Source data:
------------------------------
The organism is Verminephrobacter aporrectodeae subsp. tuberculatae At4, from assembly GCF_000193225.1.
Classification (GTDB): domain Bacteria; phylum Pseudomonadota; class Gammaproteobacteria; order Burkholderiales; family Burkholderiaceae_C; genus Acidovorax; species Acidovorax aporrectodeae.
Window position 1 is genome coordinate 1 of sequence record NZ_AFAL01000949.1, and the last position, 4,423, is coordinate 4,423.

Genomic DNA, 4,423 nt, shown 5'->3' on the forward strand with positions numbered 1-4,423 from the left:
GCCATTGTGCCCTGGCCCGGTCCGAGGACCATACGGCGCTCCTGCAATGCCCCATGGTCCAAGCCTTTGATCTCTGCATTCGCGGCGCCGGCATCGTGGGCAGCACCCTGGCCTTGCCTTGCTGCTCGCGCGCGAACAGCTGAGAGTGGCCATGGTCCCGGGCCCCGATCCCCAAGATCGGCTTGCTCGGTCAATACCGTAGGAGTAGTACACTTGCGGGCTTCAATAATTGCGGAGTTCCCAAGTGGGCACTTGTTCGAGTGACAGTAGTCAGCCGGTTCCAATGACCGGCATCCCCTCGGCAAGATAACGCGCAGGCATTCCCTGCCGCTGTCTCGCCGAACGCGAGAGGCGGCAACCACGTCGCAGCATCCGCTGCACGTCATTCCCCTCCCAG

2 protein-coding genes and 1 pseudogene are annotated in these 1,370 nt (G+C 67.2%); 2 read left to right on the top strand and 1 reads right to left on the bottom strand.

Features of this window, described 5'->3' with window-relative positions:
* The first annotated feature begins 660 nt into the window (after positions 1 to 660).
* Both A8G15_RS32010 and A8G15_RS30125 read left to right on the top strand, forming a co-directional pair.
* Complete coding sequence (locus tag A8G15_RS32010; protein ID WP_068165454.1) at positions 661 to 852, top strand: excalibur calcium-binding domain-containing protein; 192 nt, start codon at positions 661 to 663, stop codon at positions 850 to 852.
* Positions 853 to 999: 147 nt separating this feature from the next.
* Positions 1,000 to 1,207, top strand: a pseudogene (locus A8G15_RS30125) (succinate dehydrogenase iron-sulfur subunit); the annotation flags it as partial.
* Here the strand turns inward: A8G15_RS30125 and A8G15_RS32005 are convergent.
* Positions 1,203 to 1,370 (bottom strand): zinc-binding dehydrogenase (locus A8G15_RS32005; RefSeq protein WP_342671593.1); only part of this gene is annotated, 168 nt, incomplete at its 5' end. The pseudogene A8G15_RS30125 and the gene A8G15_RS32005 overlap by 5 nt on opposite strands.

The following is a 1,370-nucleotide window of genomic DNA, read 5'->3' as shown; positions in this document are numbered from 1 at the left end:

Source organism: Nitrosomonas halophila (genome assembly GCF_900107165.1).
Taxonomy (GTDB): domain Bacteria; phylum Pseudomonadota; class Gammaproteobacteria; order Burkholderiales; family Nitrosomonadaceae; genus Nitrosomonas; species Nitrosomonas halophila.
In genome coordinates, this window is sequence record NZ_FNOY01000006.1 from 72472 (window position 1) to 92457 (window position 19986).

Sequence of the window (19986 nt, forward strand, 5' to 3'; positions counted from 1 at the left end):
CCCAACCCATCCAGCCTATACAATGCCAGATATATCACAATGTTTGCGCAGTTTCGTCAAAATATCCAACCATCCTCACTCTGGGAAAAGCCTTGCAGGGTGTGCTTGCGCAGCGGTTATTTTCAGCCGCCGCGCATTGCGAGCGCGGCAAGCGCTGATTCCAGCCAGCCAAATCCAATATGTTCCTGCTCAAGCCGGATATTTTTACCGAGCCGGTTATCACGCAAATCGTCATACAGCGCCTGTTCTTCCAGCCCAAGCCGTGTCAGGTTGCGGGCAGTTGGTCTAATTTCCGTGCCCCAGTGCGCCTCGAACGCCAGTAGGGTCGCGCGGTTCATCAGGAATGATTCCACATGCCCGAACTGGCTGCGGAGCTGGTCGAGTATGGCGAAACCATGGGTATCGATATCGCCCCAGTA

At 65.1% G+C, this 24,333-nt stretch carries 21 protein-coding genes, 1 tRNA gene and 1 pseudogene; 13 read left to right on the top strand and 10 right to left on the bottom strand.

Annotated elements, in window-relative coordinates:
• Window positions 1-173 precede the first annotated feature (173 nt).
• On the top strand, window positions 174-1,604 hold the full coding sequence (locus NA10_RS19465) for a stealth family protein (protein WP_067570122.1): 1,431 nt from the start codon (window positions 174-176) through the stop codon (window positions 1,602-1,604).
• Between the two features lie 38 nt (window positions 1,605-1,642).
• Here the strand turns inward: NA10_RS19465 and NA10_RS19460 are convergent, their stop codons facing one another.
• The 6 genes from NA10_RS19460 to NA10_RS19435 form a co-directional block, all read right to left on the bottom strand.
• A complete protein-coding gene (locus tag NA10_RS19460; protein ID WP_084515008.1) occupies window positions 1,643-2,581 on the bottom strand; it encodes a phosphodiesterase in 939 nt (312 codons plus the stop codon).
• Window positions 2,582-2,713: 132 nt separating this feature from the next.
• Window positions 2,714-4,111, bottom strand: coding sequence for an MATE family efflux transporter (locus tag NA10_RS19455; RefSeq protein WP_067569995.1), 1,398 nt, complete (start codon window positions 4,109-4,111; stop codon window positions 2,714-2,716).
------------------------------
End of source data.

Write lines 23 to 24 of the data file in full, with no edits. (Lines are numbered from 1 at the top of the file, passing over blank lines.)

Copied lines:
• Window positions 1-173 precede the first annotated feature (173 nt).
• On the top strand, window positions 174-1,604 hold the full coding sequence (locus NA10_RS19465) for a stealth family protein (protein WP_067570122.1): 1,431 nt from the start codon (window positions 174-176) through the stop codon (window positions 1,602-1,604).